Late Nigerian legend Stephen Keshi is one of only two people to have won the Africa Cup of Nations as a player and manager, and the only black African to coach in the knockout phase of a World Cup. ’TANA AIYEJINA looks at the top 10 greatest moments of the Big Boss

International debut

Keshi began his international career with the Flying Eagles in the late 70s but missed out on the 1980 Africa Cup of Nations on home soil by a whisker. However, he made his senior Nigeria debut the following year—July 18, 1981 — against Upper Volta, now Burkina Faso, as a fresh-faced starry-eyed youngster. He then went on to win 64 caps in total, playing in five AFCON tournaments, one World Cup and playing his final game for Nigeria against Greece at the 1994 World Cup.

Winning the double in Ivory Coast

In 1984, Keshi was expelled from the national team after reporting late to camp. But the player moved to Ivorian side Stade Abidjan a year later and inspired them to two cup wins. He joined giants Africa Sports and Keshi was influential in Les Aiglons’ league and cup double in 1986. His performances in Ivory Coast caught the eye of modest Belgian side Lokeren, from where giants Anderlecht snatched him.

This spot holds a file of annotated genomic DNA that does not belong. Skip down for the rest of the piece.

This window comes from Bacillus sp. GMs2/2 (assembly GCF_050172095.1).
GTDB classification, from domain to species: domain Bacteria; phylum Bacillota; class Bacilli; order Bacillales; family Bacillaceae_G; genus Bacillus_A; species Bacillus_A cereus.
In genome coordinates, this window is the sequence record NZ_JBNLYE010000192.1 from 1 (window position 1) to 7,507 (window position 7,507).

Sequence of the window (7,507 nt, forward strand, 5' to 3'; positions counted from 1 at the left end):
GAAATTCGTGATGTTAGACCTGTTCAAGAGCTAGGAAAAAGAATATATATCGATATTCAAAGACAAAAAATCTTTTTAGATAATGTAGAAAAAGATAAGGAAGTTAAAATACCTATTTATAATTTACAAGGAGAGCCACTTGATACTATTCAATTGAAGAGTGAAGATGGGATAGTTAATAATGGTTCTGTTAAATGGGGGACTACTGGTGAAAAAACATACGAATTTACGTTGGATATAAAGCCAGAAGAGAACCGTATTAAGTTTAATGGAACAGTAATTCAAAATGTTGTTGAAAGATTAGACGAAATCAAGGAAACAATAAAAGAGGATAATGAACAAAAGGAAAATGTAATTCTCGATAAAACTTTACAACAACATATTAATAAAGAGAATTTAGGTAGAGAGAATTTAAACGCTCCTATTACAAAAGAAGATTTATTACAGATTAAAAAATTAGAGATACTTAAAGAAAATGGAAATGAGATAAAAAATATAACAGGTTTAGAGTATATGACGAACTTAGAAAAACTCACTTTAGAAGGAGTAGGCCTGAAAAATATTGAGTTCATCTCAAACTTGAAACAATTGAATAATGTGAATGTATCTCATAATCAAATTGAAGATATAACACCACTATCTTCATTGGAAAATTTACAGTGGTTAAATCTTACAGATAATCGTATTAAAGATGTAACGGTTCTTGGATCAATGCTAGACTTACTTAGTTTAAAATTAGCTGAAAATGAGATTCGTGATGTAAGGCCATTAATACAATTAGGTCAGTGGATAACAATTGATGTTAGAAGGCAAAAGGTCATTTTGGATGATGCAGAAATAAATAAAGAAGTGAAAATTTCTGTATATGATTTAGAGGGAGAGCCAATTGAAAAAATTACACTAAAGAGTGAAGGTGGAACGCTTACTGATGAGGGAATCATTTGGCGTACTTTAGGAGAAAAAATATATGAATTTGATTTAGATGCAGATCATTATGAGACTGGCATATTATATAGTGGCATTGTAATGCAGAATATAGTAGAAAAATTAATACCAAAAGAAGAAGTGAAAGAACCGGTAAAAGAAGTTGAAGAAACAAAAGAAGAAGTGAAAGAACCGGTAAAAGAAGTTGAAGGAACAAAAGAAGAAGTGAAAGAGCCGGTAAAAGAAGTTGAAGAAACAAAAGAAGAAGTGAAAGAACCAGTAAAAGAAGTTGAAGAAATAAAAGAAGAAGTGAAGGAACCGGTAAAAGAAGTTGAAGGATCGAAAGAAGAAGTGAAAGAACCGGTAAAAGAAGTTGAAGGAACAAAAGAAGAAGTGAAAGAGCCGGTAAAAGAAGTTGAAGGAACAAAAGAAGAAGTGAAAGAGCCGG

Winning 1994 AFCON

Having won two silver (1984 and 1988) and one bronze (1992), and appearing in four Africa Cup of Nations, Keshi was in the twilight of his career in 1994 and it looked like he was never going to lift Africa’s top football trophy.

But the 32-year-old led a crop of talented squad, now regarded as the golden generation of Nigerian football, to a second AFCON title in Tunisia, as the Super Eagles defeated Zambia 2-1 in the final.  Keshi played bit part in the victory, but he made history as the first Nigerian to lift the AFCON trophy away from home, 14 years after the Eagles won it in Lagos.

Leading Nigeria to ’94 World Cup

Nigeria had never qualified for the World Cup before, coming agonizingly close in 1978 before a dreadful  Godwin Odiye own goal denied the country the chance to make a debut at that year’s event in Argentina. And it seemed the jinx would continue for a long time to come, when the Eagles, needing just a draw in Yaounde against the dreaded Indomitable Lions of Cameroon to advance to the 1990 World Cup in Italy, lost 1-0 under new coach Clemens Westerhof.

However, five years later, the Dutchman had assembled a new side mixed with experience and youth, with Keshi as the leader. The Eagles beat Ivory Coast to the ticket for the ’94 World Cup and an ageing Keshi played their final Group D game against Greece. The Eagles won 2-0 and advanced to the Round of 16, where they were stopped by a Roberto Baggio inspired Italian side.

Qualifying Togo for 2006 World Cup

As a coach, Keshi managed the Flying Eagles before he was named as assistant to Eagles coaches  Bonfrere Jo and Amodu Shuaibu. Under Dutchman Bonfrere, Keshi helped the Eagles reach the final of the 2000 AFCON in Lagos but he was sacked alongside Amodu in 2002 despite the duo qualifying the team for that year’s World Cup.